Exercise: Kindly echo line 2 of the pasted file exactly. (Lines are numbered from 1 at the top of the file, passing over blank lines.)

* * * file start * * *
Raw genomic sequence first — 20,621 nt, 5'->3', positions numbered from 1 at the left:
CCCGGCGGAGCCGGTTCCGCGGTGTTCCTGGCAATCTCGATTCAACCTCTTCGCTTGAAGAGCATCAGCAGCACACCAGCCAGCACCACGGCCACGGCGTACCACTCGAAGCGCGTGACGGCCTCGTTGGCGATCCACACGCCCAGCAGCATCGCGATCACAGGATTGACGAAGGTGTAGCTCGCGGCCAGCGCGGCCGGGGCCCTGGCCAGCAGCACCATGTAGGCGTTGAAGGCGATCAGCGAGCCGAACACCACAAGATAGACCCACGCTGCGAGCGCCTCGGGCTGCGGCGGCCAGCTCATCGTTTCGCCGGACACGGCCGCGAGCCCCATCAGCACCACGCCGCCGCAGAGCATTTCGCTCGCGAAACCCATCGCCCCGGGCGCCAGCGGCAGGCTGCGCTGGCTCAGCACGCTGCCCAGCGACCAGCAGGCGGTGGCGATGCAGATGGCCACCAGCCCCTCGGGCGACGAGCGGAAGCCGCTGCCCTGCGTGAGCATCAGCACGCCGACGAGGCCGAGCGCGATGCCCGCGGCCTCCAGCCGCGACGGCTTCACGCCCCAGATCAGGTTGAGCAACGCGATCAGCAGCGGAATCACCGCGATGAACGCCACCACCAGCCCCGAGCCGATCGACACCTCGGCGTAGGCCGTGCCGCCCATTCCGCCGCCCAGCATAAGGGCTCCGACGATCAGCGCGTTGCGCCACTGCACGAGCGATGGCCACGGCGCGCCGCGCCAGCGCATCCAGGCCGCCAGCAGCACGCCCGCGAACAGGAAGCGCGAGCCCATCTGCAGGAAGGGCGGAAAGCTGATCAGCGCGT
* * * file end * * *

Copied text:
CCCGGCGGAGCCGGTTCCGCGGTGTTCCTGGCAATCTCGATTCAACCTCTTCGCTTGAAGAGCATCAGCAGCACACCAGCCAGCACCACGGCCACGGCGTACCACTCGAAGCGCGTGACGGCCTCGTTGGCGATCCACACGCCCAGCAGCATCGCGATCACAGGATTGACGAAGGTGTAGCTCGCGGCCAGCGCGGCCGGGGCCCTGGCCAGCAGCACCATGTAGGCGTTGAAGGCGATCAGCGAGCCGAACACCACAAGATAGACCCACGCTGCGAGCGCCTCGGGCTGCGGCGGCCAGCTCATCGTTTCGCCGGACACGGCCGCGAGCCCCATCAGCACCACGCCGCCGCAGAGCATTTCGCTCGCGAAACCCATCGCCCCGGGCGCCAGCGGCAGGCTGCGCTGGCTCAGCACGCTGCCCAGCGACCAGCAGGCGGTGGCGATGCAGATGGCCACCAGCCCCTCGGGCGACGAGCGGAAGCCGCTGCCCTGCGTGAGCATCAGCACGCCGACGAGGCCGAGCGCGATGCCCGCGGCCTCCAGCCGCGACGGCTTCACGCCCCAGATCAGGTTGAGCAACGCGATCAGCAGCGGAATCACCGCGATGAACGCCACCACCAGCCCCGAGCCGATCGACACCTCGGCGTAGGCCGTGCCGCCCATTCCGCCGCCCAGCATAAGGGCTCCGACGATCAGCGCGTTGCGCCACTGCACGAGCGATGGCCACGGCGCGCCGCGCCAGCGCATCCAGGCCGCCAGCAGCACGCCCGCGAACAGGAAGCGCGAGCCCATCTGCAGGAAGGGCGGAAAGCTGATCAGCGCGT